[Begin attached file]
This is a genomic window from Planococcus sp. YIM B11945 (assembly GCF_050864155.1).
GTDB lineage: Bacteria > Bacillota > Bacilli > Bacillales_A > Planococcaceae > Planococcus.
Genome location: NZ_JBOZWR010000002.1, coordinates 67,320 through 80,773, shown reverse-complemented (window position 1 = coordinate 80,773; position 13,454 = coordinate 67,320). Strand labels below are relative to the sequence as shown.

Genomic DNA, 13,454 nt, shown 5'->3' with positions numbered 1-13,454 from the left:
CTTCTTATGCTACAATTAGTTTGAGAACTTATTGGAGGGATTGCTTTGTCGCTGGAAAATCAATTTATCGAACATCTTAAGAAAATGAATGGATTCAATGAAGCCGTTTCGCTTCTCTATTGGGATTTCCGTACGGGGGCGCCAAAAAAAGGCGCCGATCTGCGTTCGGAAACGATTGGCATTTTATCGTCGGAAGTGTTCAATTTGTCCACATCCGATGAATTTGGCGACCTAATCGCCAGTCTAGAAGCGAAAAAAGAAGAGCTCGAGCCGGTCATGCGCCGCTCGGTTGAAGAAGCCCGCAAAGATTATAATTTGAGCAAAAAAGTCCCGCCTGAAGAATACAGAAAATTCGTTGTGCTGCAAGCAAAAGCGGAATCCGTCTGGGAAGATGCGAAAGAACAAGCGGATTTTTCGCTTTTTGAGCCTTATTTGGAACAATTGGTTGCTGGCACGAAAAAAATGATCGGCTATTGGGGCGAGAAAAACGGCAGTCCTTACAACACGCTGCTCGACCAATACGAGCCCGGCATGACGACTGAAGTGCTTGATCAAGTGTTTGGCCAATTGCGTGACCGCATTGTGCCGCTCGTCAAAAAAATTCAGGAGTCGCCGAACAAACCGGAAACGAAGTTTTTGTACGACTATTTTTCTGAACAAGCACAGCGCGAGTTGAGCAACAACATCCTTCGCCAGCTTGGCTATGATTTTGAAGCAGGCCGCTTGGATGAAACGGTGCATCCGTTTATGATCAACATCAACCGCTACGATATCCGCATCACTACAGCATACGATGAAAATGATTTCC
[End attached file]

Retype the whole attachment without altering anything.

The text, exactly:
This is a genomic window from Planococcus sp. YIM B11945 (assembly GCF_050864155.1).
GTDB lineage: Bacteria > Bacillota > Bacilli > Bacillales_A > Planococcaceae > Planococcus.
Genome location: NZ_JBOZWR010000002.1, coordinates 67,320 through 80,773, shown reverse-complemented (window position 1 = coordinate 80,773; position 13,454 = coordinate 67,320). Strand labels below are relative to the sequence as shown.

Genomic DNA, 13,454 nt, shown 5'->3' with positions numbered 1-13,454 from the left:
CTTCTTATGCTACAATTAGTTTGAGAACTTATTGGAGGGATTGCTTTGTCGCTGGAAAATCAATTTATCGAACATCTTAAGAAAATGAATGGATTCAATGAAGCCGTTTCGCTTCTCTATTGGGATTTCCGTACGGGGGCGCCAAAAAAAGGCGCCGATCTGCGTTCGGAAACGATTGGCATTTTATCGTCGGAAGTGTTCAATTTGTCCACATCCGATGAATTTGGCGACCTAATCGCCAGTCTAGAAGCGAAAAAAGAAGAGCTCGAGCCGGTCATGCGCCGCTCGGTTGAAGAAGCCCGCAAAGATTATAATTTGAGCAAAAAAGTCCCGCCTGAAGAATACAGAAAATTCGTTGTGCTGCAAGCAAAAGCGGAATCCGTCTGGGAAGATGCGAAAGAACAAGCGGATTTTTCGCTTTTTGAGCCTTATTTGGAACAATTGGTTGCTGGCACGAAAAAAATGATCGGCTATTGGGGCGAGAAAAACGGCAGTCCTTACAACACGCTGCTCGACCAATACGAGCCCGGCATGACGACTGAAGTGCTTGATCAAGTGTTTGGCCAATTGCGTGACCGCATTGTGCCGCTCGTCAAAAAAATTCAGGAGTCGCCGAACAAACCGGAAACGAAGTTTTTGTACGACTATTTTTCTGAACAAGCACAGCGCGAGTTGAGCAACAACATCCTTCGCCAGCTTGGCTATGATTTTGAAGCAGGCCGCTTGGATGAAACGGTGCATCCGTTTATGATCAACATCAACCGCTACGATATCCGCATCACTACAGCATACGATGAAAATGATTTCC